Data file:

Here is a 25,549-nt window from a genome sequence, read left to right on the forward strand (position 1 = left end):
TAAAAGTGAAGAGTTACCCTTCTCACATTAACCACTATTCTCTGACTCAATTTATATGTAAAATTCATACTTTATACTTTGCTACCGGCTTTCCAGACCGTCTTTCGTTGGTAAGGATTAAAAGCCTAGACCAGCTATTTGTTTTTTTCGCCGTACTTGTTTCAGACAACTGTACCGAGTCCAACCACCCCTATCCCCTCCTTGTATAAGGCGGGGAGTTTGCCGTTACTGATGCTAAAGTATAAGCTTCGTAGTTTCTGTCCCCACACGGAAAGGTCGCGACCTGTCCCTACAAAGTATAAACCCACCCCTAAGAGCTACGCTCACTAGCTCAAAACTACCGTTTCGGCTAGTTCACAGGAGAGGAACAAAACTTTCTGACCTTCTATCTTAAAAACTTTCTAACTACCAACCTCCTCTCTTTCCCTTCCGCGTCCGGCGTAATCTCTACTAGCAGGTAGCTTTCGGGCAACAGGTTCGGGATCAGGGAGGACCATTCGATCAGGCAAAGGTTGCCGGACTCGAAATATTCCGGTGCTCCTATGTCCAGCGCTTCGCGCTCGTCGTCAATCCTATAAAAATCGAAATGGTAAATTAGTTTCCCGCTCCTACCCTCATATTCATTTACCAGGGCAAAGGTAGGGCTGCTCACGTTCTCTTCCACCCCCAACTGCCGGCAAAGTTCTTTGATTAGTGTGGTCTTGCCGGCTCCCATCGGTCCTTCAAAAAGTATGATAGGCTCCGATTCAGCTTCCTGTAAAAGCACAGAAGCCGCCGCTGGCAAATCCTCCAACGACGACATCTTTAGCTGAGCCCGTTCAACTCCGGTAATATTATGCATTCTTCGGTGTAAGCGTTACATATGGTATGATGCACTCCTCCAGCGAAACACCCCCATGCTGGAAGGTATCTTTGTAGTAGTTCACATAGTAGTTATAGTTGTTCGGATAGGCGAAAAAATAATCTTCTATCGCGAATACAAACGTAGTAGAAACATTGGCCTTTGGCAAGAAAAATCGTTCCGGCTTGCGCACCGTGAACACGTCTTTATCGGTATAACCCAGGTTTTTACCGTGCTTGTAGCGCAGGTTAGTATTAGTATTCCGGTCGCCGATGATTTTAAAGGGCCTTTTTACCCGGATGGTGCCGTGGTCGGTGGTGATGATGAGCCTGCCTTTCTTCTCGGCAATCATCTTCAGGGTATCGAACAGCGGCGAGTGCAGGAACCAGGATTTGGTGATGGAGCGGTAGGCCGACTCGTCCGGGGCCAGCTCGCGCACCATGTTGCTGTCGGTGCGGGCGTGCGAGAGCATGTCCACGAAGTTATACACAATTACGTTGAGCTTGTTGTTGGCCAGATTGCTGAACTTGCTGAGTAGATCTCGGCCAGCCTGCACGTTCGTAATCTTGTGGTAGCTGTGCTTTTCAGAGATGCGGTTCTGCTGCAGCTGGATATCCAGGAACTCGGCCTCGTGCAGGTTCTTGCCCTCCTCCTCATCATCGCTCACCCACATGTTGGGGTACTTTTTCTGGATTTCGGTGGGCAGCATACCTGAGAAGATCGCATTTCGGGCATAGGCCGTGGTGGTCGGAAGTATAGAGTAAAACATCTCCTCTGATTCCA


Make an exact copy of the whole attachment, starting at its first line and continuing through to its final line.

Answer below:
Here is a 25,549-nt window from a genome sequence, read left to right on the forward strand (position 1 = left end):
TAAAAGTGAAGAGTTACCCTTCTCACATTAACCACTATTCTCTGACTCAATTTATATGTAAAATTCATACTTTATACTTTGCTACCGGCTTTCCAGACCGTCTTTCGTTGGTAAGGATTAAAAGCCTAGACCAGCTATTTGTTTTTTTCGCCGTACTTGTTTCAGACAACTGTACCGAGTCCAACCACCCCTATCCCCTCCTTGTATAAGGCGGGGAGTTTGCCGTTACTGATGCTAAAGTATAAGCTTCGTAGTTTCTGTCCCCACACGGAAAGGTCGCGACCTGTCCCTACAAAGTATAAACCCACCCCTAAGAGCTACGCTCACTAGCTCAAAACTACCGTTTCGGCTAGTTCACAGGAGAGGAACAAAACTTTCTGACCTTCTATCTTAAAAACTTTCTAACTACCAACCTCCTCTCTTTCCCTTCCGCGTCCGGCGTAATCTCTACTAGCAGGTAGCTTTCGGGCAACAGGTTCGGGATCAGGGAGGACCATTCGATCAGGCAAAGGTTGCCGGACTCGAAATATTCCGGTGCTCCTATGTCCAGCGCTTCGCGCTCGTCGTCAATCCTATAAAAATCGAAATGGTAAATTAGTTTCCCGCTCCTACCCTCATATTCATTTACCAGGGCAAAGGTAGGGCTGCTCACGTTCTCTTCCACCCCCAACTGCCGGCAAAGTTCTTTGATTAGTGTGGTCTTGCCGGCTCCCATCGGTCCTTCAAAAAGTATGATAGGCTCCGATTCAGCTTCCTGTAAAAGCACAGAAGCCGCCGCTGGCAAATCCTCCAACGACGACATCTTTAGCTGAGCCCGTTCAACTCCGGTAATATTATGCATTCTTCGGTGTAAGCGTTACATATGGTATGATGCACTCCTCCAGCGAAACACCCCCATGCTGGAAGGTATCTTTGTAGTAGTTCACATAGTAGTTATAGTTGTTCGGATAGGCGAAAAAATAATCTTCTATCGCGAATACAAACGTAGTAGAAACATTGGCCTTTGGCAAGAAAAATCGTTCCGGCTTGCGCACCGTGAACACGTCTTTATCGGTATAACCCAGGTTTTTACCGTGCTTGTAGCGCAGGTTAGTATTAGTATTCCGGTCGCCGATGATTTTAAAGGGCCTTTTTACCCGGATGGTGCCGTGGTCGGTGGTGATGATGAGCCTGCCTTTCTTCTCGGCAATCATCTTCAGGGTATCGAACAGCGGCGAGTGCAGGAACCAGGATTTGGTGATGGAGCGGTAGGCCGACTCGTCCGGGGCCAGCTCGCGCACCATGTTGCTGTCGGTGCGGGCGTGCGAGAGCATGTCCACGAAGTTATACACAATTACGTTGAGCTTGTTGTTGGCCAGATTGCTGAACTTGCTGAGTAGATCTCGGCCAGCCTGCACGTTCGTAATCTTGTGGTAGCTGTGCTTTTCAGAGATGCGGTTCTGCTGCAGCTGGATATCCAGGAACTCGGCCTCGTGCAGGTTCTTGCCCTCCTCCTCATCATCGCTCACCCACATGTTGGGGTACTTTTTCTGGATTTCGGTGGGCAGCATACCTGAGAAGATCGCATTTCGGGCATAGGCCGTGGTGGTCGGAAGTATAGAGTAAAACATCTCCTCTGATTCCA